Marduk Entry and Church
On the field of this battle, it was decided today whether the Draconic claw shall forever pin to the ground the sword arm; No! the whole body of Humanity. And the conclusion, which I announce to all earthly and heavenly, all mortal and immortal, dragon and man, is this: the clawed yolk of the dragon is again cast off! Even as our ancestors the great titans threw off the yolk of an ancient draconic tyranny by war among the gods themselves, today I give to all mortals this liberation: be free now to live and die of your own merits and your own means! Never again shall ye be but treasure makers for the forges of Dragonkind. Never again shall your children be consumed by the hungry scaled mouths of wyrms! Never again shall your blood be spilled that another might hold dominion, as when your ancient draconic masters pit whole populations against one another for sport! Never again any of it, for this is the birthright of mortals, to be free!
Marduk’s Battlefield Oration – The Book of Marduk
Marduk – NG – Deliverer of Humanity and Slayer of Tiamat is a human deity said to have ascended at the conclusion of a momentous mortal life. The most famous aspect of this life was the slaying of the Dragon-Queen Tiamat at the conclusion of the Ten Miracles. Marduk’s holy symbol is a sword adorned with cascading dragon scales and illuminated from behind. Particularly ornate representations of the symbol tend to depict a dragon’s head as the hilt of the sword, while the blade contains nine hidden gems to represent the other nine Miracles.
Areas of concern: Bravery, Honor, Justice, and Humanity.
Domains: Good, Liberation, Nobility, Scalykind.
Favored Weapon: Longsword.
Sacred Colors: Gold and Red.
While Marduk is often said to still walk the world, he is also said to have an Astral Domain in Heaven. There, the Deliverer of Humanity marshals angels to deliver the oppressed across the whole of the cosmos. He is said to have sights on other Dragon deities whose mere continued presence in the universe he finds a blasphemy to mortal life. Chief among these is Dahak, Tiamat’s eldest godson. The Endless Destruction, himself an Elder God of as much strength as his might mother, is said to welcome the challenge.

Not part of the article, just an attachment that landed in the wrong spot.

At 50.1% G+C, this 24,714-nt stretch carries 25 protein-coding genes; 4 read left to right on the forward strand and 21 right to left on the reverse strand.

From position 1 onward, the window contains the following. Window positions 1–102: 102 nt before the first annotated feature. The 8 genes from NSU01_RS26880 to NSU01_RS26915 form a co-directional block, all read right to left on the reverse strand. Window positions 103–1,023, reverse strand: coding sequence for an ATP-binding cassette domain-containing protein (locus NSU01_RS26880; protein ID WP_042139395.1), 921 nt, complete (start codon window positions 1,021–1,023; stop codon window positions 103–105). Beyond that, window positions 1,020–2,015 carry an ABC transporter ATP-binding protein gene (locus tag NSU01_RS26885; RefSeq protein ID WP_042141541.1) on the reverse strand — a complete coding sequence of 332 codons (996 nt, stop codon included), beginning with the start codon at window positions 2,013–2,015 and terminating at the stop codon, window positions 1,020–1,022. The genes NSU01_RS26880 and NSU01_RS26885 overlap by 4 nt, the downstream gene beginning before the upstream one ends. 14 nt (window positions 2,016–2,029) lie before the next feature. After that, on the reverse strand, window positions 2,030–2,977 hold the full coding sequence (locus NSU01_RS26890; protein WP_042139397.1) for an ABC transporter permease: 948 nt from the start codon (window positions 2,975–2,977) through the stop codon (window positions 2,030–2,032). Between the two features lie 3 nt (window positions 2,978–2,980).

Marduk is said to get along with most neutral and good deities. Some Dragon deities, led by Apsu, first Dragon God, despite being of similar alignment, make no effort to repair the icy relationship brought about by the slaying of Tiamat. Many of Marduk’s most powerful followers are the few Dragons who have rejected these Dragon Gods. Said to have grown fed up with the eons-long evil of Tiamat unchecked by Apsu and others, these Draconic servants of Marduk very rarely appear to his human followers, but the occasions are always both memorable and eschatologically significant.
In any settlement in the world with a large population of humans, the Temple of Marduk, Hero-God of all Humans and Freer of the Human race from the unending tyranny of the evil dragons, is a central fixture among the population. Serving numerous functions both civil and religious, these large buildings are often the first focus of building projects among a human populations who have sufficient clout to construct one:
First, consecrated temples are hotbeds for divine magical healing and are said to be the only places in the world where even Gods such as Marduk listen to the cries of mortals. While Mardukite priests are temporal laborers as well as miracle workers, Marduk’s creed allows the temporary shirking of many clerical duties in exchange for benevolent actions toward the needy.
Second, the temples are frequently gathering points for adventuring parties in need of direction or support. While the clerics and paladins of Marduk do occasionally have holy quests to enlist the aid of other adventurers, more likely these parties are hoping that the same healing abilities that the needy citizen has are not so great today as to preclude the sale of potions, scrolls and wands in exchange for tithes. These tithes, tending toward one part in twelve of the total haul from the quests, often serve as a temple’s greatest source of income.
Third, humans celebrate Mardukite festivals, including the Feast of Delivery (commemorating the Slaying of Tiamat), the great hunt (in which Mardukite priests and paladins lead adventurers to scour the land for evil dragons), and the ten feasts of color, which cycle and commemorate the Ten Miracles of Marduk prior to ascension.
Finally, the amphitheaters of Mardukite temples are grievance-airing grounds for humans who are not listened to by broader society. After such grievance airing, priests usually have moral guidance, as well as material support for other endeavors. But the protests arising out of such activities must not replicate the tyranny of the Dragon.